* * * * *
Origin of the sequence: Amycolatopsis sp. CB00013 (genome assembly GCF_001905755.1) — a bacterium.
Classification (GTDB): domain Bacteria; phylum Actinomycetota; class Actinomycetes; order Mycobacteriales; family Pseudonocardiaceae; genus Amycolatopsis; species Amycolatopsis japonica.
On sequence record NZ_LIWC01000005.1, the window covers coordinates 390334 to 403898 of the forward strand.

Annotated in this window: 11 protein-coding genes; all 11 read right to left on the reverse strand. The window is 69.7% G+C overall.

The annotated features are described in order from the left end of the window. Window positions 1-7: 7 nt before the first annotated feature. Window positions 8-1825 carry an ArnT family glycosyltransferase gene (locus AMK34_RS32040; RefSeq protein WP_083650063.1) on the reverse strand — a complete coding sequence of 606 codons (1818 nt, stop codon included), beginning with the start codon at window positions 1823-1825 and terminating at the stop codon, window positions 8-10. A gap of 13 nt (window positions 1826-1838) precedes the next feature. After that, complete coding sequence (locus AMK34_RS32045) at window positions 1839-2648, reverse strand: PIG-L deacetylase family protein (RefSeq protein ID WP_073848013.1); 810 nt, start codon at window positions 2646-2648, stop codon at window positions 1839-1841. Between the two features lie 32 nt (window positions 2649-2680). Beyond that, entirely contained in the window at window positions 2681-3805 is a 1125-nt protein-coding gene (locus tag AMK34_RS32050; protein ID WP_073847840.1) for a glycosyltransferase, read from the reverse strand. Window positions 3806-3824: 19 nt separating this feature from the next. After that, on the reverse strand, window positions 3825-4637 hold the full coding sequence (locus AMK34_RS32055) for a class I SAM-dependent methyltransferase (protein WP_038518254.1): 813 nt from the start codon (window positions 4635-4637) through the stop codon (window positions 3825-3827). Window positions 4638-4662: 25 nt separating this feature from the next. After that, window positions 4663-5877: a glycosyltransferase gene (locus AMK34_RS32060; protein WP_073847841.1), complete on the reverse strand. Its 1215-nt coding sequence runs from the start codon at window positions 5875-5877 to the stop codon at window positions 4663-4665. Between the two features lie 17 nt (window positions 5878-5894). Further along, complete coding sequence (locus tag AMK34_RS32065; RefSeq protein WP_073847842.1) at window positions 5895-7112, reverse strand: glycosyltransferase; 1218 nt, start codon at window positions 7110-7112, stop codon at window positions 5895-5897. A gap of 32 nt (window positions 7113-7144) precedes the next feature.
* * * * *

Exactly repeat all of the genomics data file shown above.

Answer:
Origin of the sequence: Amycolatopsis sp. CB00013 (genome assembly GCF_001905755.1) — a bacterium.
Classification (GTDB): domain Bacteria; phylum Actinomycetota; class Actinomycetes; order Mycobacteriales; family Pseudonocardiaceae; genus Amycolatopsis; species Amycolatopsis japonica.
On sequence record NZ_LIWC01000005.1, the window covers coordinates 390334 to 403898 of the forward strand.

Annotated in this window: 11 protein-coding genes; all 11 read right to left on the reverse strand. The window is 69.7% G+C overall.

The annotated features are described in order from the left end of the window. Window positions 1-7: 7 nt before the first annotated feature. Window positions 8-1825 carry an ArnT family glycosyltransferase gene (locus AMK34_RS32040; RefSeq protein WP_083650063.1) on the reverse strand — a complete coding sequence of 606 codons (1818 nt, stop codon included), beginning with the start codon at window positions 1823-1825 and terminating at the stop codon, window positions 8-10. A gap of 13 nt (window positions 1826-1838) precedes the next feature. After that, complete coding sequence (locus AMK34_RS32045) at window positions 1839-2648, reverse strand: PIG-L deacetylase family protein (RefSeq protein ID WP_073848013.1); 810 nt, start codon at window positions 2646-2648, stop codon at window positions 1839-1841. Between the two features lie 32 nt (window positions 2649-2680). Beyond that, entirely contained in the window at window positions 2681-3805 is a 1125-nt protein-coding gene (locus tag AMK34_RS32050; protein ID WP_073847840.1) for a glycosyltransferase, read from the reverse strand. Window positions 3806-3824: 19 nt separating this feature from the next. After that, on the reverse strand, window positions 3825-4637 hold the full coding sequence (locus AMK34_RS32055) for a class I SAM-dependent methyltransferase (protein WP_038518254.1): 813 nt from the start codon (window positions 4635-4637) through the stop codon (window positions 3825-3827). Window positions 4638-4662: 25 nt separating this feature from the next. After that, window positions 4663-5877: a glycosyltransferase gene (locus AMK34_RS32060; protein WP_073847841.1), complete on the reverse strand. Its 1215-nt coding sequence runs from the start codon at window positions 5875-5877 to the stop codon at window positions 4663-4665. Between the two features lie 17 nt (window positions 5878-5894). Further along, complete coding sequence (locus tag AMK34_RS32065; RefSeq protein WP_073847842.1) at window positions 5895-7112, reverse strand: glycosyltransferase; 1218 nt, start codon at window positions 7110-7112, stop codon at window positions 5895-5897. A gap of 32 nt (window positions 7113-7144) precedes the next feature.